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Strong Foundations For Our Youngest Children

BUILDing Strong Foundations

BUILD Initiative Blog



The benefits of breastfeeding are remarkable. Save the Children tells us that it “increases a child’s chances of survival, boosts [the] immune system, and reduces the mother’s risk of ovarian and breast cancer. In addition, breast milk changes every day to meet a baby’s needs and releases a hormone that’s calming for both mother and child.” And yet, according to the CDC, 73.7 percent of Black infants are ever breastfed compared with 86.7 percent of White infants. It is due to this racial disparity, that has existed for over 40 years, that Black Breastfeeding Week was created.

Every day, in our work, we see many American families face barriers, created by institutional and structural racism, that place opportunities for healthy development and quality education out of reach. BUILD’s mission is to support leaders to shift state policies and practices, remove barriers, and dismantle policies and practices that disproportionately negatively affect children and families of color so that all young children and their families can thrive.

As soon as Covid-19 was declared a pandemic, The BUILD Initiative knew that families who face significant barriers to and disconnection from supports and services would work hard to get what they needed for their children but have the least access. We thought it essential to reach out to them.

As early childhood systems builders, we are well aware that infants and young children undergo rapid developmental changes that are highly influenced by relationships and environment. Supporting families to provide safe, stable, nurturing relationships and environments should be a key element of early care and education programs and services, particularly those that serve populations at high-risk, such as children at risk of entering foster care. (National data show that children birth to age five are at higher risk of placement and enter foster care at higher rates than older children and youth.) Programs and services also should be provided to help prevent child abuse and neglect and to aid pregnant women and families with young children. Through recently approved federal legislation, protecting children at high-risk has become more actionable.

A partnership between the Institute of Museum and Library Services (IMLS) and the BUILD Initiative worked to strengthen collaboration among leaders in museums, libraries, and early childhood systems to increase opportunities for young children and families often identified as high need, particularly those without access to museums and libraries and lacking sufficient early learning and development opportunities.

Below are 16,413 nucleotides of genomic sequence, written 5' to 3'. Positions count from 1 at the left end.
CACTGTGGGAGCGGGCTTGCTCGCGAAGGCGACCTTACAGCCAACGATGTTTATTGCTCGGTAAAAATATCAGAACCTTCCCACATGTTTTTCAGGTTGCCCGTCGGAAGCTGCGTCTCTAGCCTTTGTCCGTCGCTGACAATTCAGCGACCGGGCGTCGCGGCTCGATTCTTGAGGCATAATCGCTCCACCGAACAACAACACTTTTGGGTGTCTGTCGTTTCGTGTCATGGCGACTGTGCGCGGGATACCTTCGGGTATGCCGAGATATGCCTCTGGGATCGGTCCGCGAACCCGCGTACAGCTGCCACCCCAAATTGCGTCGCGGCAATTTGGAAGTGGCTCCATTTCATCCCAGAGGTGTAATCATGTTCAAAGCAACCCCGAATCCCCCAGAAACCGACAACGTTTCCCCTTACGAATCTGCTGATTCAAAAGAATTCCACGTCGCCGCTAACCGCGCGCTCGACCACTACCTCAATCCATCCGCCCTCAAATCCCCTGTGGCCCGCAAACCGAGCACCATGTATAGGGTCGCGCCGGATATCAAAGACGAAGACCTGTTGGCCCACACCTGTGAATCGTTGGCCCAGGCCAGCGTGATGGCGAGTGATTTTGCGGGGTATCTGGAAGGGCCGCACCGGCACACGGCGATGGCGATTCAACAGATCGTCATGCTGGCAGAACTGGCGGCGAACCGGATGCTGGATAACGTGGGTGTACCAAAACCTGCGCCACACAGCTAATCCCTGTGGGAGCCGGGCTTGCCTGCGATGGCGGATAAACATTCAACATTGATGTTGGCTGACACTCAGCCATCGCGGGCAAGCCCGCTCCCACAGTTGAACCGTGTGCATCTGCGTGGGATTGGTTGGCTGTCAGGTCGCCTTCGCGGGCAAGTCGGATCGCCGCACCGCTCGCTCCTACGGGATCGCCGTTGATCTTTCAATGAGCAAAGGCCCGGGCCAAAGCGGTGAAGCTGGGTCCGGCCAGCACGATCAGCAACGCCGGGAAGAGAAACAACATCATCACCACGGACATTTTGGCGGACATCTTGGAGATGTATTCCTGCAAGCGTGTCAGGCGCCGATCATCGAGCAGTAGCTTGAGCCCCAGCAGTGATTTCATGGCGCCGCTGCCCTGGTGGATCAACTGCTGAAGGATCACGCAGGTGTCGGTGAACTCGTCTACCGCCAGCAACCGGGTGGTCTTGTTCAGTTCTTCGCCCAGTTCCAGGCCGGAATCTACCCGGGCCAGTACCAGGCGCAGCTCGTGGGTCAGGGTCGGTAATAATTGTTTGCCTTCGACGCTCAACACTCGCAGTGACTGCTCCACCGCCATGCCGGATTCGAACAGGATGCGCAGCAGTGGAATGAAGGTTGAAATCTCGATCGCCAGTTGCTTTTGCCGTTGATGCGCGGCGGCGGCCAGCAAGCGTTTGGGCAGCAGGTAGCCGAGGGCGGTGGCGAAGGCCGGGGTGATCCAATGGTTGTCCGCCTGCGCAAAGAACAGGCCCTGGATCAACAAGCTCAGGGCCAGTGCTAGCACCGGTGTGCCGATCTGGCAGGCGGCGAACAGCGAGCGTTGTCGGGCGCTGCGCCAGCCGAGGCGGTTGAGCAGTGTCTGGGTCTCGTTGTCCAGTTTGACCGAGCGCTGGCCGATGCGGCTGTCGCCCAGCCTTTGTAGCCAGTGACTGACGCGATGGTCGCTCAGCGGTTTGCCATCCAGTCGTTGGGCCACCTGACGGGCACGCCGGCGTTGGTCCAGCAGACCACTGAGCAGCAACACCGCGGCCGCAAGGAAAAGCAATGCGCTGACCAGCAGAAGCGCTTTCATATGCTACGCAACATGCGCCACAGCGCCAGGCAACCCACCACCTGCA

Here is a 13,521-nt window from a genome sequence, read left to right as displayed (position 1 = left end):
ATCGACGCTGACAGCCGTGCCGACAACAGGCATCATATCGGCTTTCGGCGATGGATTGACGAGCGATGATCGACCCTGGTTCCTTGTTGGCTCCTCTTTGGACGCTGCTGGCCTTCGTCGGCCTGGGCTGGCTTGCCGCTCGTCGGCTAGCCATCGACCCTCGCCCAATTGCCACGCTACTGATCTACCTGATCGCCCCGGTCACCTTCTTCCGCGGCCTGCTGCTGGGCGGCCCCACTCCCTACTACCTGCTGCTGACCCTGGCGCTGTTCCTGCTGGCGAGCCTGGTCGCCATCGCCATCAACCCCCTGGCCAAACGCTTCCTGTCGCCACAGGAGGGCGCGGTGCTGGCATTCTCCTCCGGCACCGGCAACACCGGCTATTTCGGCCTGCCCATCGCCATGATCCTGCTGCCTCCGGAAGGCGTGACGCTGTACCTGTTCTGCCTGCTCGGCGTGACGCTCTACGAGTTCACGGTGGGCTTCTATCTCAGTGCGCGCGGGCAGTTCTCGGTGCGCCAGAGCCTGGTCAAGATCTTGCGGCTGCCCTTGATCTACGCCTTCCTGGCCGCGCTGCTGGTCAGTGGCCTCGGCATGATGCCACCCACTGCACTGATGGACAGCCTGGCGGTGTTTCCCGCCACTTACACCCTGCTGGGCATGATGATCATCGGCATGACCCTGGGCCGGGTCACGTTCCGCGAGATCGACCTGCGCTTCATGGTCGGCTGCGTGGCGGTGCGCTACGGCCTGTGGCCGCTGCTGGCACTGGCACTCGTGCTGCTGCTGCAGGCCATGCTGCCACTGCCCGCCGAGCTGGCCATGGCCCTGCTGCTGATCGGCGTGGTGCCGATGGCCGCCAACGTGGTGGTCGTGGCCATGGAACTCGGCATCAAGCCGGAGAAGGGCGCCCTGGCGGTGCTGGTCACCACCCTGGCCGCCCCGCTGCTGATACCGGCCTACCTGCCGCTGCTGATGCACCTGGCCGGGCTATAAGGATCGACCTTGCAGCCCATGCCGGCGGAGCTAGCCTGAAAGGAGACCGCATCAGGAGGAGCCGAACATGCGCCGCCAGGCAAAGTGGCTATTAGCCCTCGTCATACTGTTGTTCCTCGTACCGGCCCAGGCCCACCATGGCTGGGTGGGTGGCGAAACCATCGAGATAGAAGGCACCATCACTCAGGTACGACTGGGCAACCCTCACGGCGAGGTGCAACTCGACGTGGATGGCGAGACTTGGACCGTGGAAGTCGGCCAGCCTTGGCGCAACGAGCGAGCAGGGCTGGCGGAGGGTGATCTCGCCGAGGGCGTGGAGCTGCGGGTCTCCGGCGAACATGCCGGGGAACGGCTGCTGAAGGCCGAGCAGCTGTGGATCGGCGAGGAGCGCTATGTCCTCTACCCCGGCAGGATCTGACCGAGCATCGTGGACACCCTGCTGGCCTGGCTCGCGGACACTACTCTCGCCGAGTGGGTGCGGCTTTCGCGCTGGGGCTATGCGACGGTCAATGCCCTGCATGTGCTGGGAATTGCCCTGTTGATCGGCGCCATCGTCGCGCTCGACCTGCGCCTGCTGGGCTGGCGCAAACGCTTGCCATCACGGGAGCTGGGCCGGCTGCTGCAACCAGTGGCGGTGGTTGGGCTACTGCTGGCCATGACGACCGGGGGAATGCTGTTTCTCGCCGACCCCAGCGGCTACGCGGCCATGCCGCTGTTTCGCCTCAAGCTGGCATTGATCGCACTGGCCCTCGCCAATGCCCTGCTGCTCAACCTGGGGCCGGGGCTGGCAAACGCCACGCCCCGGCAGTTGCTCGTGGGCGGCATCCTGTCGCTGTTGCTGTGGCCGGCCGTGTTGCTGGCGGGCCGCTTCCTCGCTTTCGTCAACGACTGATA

Joan Lombardi, Ph.D.
Director, Early Opportunities LLC

It seems like just a few years ago that information about young children, families and the people who care for them was confined to writing on index cards or sporadic surveys and always had missing data elements. This hit or miss data collection, while changing, often still leaves policymakers and practitioners without adequate information to make informed decisions.

Sherri Killins, Ed.D
Director of Systems Alignment and Integration, BUILD Initiative

Released this week, Catherine Scott-Little and Kelly Maxwell’s chapter, Improving Systems of Learning Through the Use of Child Standards and Assessments, focuses on the practices of eight Early Learning Challenge states as part of BUILD’s E-Book, Rising to the Challenge: Building Effective Systems for Young Children and Families.

Joan Lombardi, Ph.D.
Director, Early Opportunities LLC

The importance of assuring linkages between early childhood programs and the early grades of school is a concept that has grown over the years.

Ruth Trombka
Editor and Writer, BUILD Initiative

Reflections on Father’s Day

Joan Lombardi, Ph.D.
Director, Early Opportunities LLC

Science tells us that the adults in children lives, and the relationships the adults form with children, are the cornerstone of healthy and successful child development. While everyone talks about this science, reality does not fit the rhetoric: teachers are underpaid, parents can’t afford child care, and quality suffers.

Joan Lombardi, Ph.D.
Director, Early Opportunities LLC

Last week we celebrated the 50th Anniversary of the Head Start Program. Leading up to that launch in 1965, a panel of experts, chaired by Dr. Robert Cooke of Johns Hopkins University, set forth recommendations for the establishment of the program. Reading through those recommendations five decades later, the wisdom of those early pioneers continues to shine – the founders called for comprehensive services that address the health, education, and family support needs of young children in poverty. 

Susan Hibbard 
Executive Director, BUILD Initiative

BUILD Initiative Saddened by Further Delay of Immigration Executive Actions

Joan Lombardi, Ph.D.
Director, Early Opportunities LLC

Heading into the 2008 election, I remember a small group meeting of advocates talking about what really needed to happen next in early childhood policy. While there were a lot of different strategies mentioned, one goal stood out and seemed to bring everyone together: 

To assure that more young children from low income families have access to higher quality services.